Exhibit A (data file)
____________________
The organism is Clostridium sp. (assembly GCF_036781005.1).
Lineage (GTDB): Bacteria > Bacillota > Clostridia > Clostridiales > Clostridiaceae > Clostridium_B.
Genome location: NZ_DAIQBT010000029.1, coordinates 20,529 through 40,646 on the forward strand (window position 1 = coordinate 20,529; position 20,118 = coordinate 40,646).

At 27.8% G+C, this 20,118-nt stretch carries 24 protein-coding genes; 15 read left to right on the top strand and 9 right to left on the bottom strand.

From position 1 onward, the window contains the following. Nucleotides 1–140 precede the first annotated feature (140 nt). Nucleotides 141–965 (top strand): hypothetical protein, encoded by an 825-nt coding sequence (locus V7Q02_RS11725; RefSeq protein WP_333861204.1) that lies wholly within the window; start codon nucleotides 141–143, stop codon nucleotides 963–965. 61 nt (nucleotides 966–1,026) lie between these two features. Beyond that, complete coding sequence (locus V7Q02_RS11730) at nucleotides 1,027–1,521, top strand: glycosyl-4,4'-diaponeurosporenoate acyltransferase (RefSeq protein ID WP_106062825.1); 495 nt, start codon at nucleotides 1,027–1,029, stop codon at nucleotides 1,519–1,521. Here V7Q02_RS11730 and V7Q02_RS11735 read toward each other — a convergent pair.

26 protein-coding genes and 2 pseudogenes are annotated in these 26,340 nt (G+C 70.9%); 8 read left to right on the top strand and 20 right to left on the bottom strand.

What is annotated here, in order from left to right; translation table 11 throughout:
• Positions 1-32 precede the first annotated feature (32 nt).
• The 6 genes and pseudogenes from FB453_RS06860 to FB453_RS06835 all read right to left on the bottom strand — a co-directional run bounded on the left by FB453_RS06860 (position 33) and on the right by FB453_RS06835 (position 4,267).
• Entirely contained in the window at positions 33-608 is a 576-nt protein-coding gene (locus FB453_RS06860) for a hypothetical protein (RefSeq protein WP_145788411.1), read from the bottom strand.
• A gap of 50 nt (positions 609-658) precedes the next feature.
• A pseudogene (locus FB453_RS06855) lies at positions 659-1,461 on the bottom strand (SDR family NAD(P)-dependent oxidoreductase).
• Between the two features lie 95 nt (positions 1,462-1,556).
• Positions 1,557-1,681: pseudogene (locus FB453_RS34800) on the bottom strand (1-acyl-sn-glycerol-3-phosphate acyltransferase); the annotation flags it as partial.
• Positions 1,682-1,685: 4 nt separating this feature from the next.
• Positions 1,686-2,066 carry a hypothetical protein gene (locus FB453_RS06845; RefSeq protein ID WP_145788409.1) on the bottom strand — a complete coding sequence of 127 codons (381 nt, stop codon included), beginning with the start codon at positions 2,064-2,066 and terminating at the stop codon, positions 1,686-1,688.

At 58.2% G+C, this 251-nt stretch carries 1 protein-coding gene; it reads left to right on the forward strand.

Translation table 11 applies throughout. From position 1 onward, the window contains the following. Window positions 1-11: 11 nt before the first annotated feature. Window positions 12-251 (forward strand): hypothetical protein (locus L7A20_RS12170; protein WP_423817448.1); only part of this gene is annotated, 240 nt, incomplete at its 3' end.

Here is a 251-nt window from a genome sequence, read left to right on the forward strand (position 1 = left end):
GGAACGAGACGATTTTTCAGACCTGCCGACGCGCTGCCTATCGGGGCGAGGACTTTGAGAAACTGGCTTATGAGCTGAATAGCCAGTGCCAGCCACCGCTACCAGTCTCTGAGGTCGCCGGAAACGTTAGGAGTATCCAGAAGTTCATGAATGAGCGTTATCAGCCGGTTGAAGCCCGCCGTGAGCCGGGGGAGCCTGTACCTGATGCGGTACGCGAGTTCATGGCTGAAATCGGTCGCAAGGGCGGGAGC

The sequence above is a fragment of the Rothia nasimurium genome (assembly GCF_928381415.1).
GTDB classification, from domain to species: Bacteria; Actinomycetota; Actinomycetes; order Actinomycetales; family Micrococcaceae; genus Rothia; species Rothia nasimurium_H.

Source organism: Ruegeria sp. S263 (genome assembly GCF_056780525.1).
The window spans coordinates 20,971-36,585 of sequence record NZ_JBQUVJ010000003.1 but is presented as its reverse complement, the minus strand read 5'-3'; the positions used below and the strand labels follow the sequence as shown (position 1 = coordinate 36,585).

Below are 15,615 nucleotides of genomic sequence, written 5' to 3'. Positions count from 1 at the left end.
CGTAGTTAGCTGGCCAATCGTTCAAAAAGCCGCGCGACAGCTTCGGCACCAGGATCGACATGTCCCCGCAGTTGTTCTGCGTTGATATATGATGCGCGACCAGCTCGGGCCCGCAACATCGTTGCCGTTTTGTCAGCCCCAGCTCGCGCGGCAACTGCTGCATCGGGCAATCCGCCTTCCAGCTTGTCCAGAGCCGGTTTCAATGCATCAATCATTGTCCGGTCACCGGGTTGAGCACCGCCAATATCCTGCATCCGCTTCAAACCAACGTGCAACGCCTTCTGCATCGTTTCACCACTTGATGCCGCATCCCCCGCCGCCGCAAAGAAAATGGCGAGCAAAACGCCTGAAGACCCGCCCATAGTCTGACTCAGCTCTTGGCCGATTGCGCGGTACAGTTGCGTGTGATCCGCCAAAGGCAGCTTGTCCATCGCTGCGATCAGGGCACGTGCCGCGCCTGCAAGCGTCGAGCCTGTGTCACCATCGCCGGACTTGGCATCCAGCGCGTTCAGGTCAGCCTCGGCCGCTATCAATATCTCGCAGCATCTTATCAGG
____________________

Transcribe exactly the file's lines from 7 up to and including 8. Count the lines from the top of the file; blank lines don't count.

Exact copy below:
What is annotated here, in order from left to right; translation table 11 throughout:
• Positions 1-32 precede the first annotated feature (32 nt).